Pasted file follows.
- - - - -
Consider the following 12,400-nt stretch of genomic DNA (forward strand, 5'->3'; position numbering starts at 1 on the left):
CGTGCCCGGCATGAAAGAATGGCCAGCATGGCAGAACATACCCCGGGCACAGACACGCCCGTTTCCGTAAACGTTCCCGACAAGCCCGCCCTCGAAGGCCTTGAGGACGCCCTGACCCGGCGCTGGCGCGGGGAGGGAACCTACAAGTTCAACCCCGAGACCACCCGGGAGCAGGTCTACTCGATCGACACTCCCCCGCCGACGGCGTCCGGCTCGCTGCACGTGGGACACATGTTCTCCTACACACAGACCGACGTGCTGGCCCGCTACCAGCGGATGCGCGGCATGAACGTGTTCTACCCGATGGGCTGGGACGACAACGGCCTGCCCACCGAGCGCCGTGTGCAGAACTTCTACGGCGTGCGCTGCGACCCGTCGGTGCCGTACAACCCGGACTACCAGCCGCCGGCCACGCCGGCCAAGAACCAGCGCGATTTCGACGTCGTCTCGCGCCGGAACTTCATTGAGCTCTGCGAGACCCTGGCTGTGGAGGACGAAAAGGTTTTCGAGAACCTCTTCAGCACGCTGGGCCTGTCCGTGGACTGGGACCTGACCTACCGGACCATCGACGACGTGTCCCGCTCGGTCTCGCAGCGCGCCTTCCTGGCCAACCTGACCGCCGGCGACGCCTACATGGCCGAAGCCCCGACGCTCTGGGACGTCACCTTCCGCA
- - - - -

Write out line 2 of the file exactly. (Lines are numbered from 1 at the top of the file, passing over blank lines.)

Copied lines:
CGTGCCCGGCATGAAAGAATGGCCAGCATGGCAGAACATACCCCGGGCACAGACACGCCCGTTTCCGTAAACGTTCCCGACAAGCCCGCCCTCGAAGGCCTTGAGGACGCCCTGACCCGGCGCTGGCGCGGGGAGGGAACCTACAAGTTCAACCCCGAGACCACCCGGGAGCAGGTCTACTCGATCGACACTCCCCCGCCGACGGCGTCCGGCTCGCTGCACGTGGGACACATGTTCTCCTACACACAGACCGACGTGCTGGCCCGCTACCAGCGGATGCGCGGCATGAACGTGTTCTACCCGATGGGCTGGGACGACAACGGCCTGCCCACCGAGCGCCGTGTGCAGAACTTCTACGGCGTGCGCTGCGACCCGTCGGTGCCGTACAACCCGGACTACCAGCCGCCGGCCACGCCGGCCAAGAACCAGCGCGATTTCGACGTCGTCTCGCGCCGGAACTTCATTGAGCTCTGCGAGACCCTGGCTGTGGAGGACGAAAAGGTTTTCGAGAACCTCTTCAGCACGCTGGGCCTGTCCGTGGACTGGGACCTGACCTACCGGACCATCGACGACGTGTCCCGCTCGGTCTCGCAGCGCGCCTTCCTGGCCAACCTGACCGCCGGCGACGCCTACATGGCCGAAGCCCCGACGCTCTGGGACGTCACCTTCCGCA